O Soul, O Body, O Blood of my Jesus! I adore you and thank you; you are my hope; you are the price paid to save me from hell, which I have so often merited. O my God! What a miserable and hopeless life would await me in eternity, if Thou, my Redeemer, hadst not thought of saving me by Thy sufferings and death! But how is it that souls, redeemed by Thee with so much love, knowing all this, can live without loving Thee, and can despise the grace which Thou hast acquired for them with so much suffering? And did not I also know all this? How, then, could I have offended Thee, and offend Thee so often? But, I repeat it, Thy Blood is my hope. I acknowledge, my Saviour, the great injuries that I have done Thee. Oh that I had rather died a thousand times! Oh, that I had always loved Thee!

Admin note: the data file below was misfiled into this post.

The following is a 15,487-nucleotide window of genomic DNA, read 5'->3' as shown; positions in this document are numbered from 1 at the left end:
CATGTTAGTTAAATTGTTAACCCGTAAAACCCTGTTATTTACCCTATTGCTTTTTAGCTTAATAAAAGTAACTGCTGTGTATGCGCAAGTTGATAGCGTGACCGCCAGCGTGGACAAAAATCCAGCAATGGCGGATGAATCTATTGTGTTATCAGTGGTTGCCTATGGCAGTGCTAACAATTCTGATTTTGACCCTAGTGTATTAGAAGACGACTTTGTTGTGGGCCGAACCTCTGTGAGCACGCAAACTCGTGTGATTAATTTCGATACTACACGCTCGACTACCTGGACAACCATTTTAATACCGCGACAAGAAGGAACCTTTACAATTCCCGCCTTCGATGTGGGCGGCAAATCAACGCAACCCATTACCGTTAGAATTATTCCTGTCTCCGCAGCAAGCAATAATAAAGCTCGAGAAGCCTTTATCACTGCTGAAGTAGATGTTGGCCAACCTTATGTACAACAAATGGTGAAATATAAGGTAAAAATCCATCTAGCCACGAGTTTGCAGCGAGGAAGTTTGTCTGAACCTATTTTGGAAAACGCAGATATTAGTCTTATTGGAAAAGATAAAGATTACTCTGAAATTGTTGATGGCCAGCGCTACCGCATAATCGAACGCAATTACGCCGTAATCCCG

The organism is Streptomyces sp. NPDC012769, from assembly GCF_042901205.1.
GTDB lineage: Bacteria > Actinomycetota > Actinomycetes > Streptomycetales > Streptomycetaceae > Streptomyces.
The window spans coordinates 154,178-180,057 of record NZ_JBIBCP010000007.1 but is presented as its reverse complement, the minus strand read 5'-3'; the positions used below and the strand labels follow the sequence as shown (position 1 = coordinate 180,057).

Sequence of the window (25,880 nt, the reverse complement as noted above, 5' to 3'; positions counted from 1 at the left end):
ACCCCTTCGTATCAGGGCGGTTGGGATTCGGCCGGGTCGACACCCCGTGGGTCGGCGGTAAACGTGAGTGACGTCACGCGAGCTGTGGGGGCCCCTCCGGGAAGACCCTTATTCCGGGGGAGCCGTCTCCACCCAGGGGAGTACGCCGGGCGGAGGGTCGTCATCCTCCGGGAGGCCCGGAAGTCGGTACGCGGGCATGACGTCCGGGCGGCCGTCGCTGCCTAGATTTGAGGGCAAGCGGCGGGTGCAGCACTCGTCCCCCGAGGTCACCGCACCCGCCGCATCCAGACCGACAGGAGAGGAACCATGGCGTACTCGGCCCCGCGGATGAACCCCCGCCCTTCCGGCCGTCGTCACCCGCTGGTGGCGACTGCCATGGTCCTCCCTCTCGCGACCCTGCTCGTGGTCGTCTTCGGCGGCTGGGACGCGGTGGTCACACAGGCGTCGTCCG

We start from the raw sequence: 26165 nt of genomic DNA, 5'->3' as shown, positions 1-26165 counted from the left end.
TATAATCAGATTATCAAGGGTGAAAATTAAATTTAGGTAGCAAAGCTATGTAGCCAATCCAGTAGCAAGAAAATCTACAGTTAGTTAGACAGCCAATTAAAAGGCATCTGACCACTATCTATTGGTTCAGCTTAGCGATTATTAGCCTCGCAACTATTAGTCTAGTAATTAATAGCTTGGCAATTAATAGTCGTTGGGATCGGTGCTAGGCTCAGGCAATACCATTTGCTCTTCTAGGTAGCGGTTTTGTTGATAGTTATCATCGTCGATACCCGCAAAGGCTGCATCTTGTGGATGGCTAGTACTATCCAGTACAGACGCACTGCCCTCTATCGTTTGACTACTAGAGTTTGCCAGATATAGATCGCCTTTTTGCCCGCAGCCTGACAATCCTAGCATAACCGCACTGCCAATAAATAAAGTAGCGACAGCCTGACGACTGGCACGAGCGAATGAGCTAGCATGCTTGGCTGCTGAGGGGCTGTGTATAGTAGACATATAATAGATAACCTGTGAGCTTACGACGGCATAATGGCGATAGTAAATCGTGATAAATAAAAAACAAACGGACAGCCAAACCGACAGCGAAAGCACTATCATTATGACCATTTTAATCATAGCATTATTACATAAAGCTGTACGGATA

II. And who, then, are these men? Miserable, ungrateful, and rebellious creatures! And yet for these God becomes Man; subjects Himself to human miseries; suffers and dies to save these unworthy sinners; He humbled himself, becoming obedient unto death, even to the death of the cross (Phil. ii. 8). O holy Faith! If Faith did not assure us of it, who would believe that a God of infinite majesty should abase Himself so far as to become a worm like us, in order to save us at the cost of so much suffering and disgrace, and of so cruel and shameful a death?

"O grace! O power of love!" cries out St. Bernard. O grace, which men could not even have imagined, if God Himself had not thought of granting it to us! O mercy! O infinite charity, worthy only of an infinite Bounty!